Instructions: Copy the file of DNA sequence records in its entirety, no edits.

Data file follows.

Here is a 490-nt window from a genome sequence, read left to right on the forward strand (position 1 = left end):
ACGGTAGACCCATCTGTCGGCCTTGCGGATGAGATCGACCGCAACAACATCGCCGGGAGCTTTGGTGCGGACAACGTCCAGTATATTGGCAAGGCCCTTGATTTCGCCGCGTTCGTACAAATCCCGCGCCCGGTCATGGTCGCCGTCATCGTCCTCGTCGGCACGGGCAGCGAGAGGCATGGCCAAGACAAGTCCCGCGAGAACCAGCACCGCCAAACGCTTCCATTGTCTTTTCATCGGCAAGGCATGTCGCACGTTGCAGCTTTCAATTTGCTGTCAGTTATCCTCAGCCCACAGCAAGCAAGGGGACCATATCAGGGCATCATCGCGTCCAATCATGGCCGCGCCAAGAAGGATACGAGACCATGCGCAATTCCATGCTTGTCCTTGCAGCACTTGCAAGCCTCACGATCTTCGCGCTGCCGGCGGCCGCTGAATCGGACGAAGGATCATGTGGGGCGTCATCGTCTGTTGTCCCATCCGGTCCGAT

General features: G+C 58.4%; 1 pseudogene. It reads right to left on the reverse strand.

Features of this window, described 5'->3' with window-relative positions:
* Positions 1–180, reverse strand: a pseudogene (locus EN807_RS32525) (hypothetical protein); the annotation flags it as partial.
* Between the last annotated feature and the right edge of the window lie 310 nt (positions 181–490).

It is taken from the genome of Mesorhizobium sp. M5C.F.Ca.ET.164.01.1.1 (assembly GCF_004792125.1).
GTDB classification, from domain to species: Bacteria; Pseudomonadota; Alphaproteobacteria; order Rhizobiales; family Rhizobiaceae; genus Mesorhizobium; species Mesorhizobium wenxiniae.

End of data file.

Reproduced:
Here is a 490-nt window from a genome sequence, read left to right on the forward strand (position 1 = left end):
ACGGTAGACCCATCTGTCGGCCTTGCGGATGAGATCGACCGCAACAACATCGCCGGGAGCTTTGGTGCGGACAACGTCCAGTATATTGGCAAGGCCCTTGATTTCGCCGCGTTCGTACAAATCCCGCGCCCGGTCATGGTCGCCGTCATCGTCCTCGTCGGCACGGGCAGCGAGAGGCATGGCCAAGACAAGTCCCGCGAGAACCAGCACCGCCAAACGCTTCCATTGTCTTTTCATCGGCAAGGCATGTCGCACGTTGCAGCTTTCAATTTGCTGTCAGTTATCCTCAGCCCACAGCAAGCAAGGGGACCATATCAGGGCATCATCGCGTCCAATCATGGCCGCGCCAAGAAGGATACGAGACCATGCGCAATTCCATGCTTGTCCTTGCAGCACTTGCAAGCCTCACGATCTTCGCGCTGCCGGCGGCCGCTGAATCGGACGAAGGATCATGTGGGGCGTCATCGTCTGTTGTCCCATCCGGTCCGAT

General features: G+C 58.4%; 1 pseudogene. It reads right to left on the reverse strand.

Features of this window, described 5'->3' with window-relative positions:
* Positions 1–180, reverse strand: a pseudogene (locus EN807_RS32525) (hypothetical protein); the annotation flags it as partial.
* Between the last annotated feature and the right edge of the window lie 310 nt (positions 181–490).

It is taken from the genome of Mesorhizobium sp. M5C.F.Ca.ET.164.01.1.1 (assembly GCF_004792125.1).
GTDB classification, from domain to species: Bacteria; Pseudomonadota; Alphaproteobacteria; order Rhizobiales; family Rhizobiaceae; genus Mesorhizobium; species Mesorhizobium wenxiniae.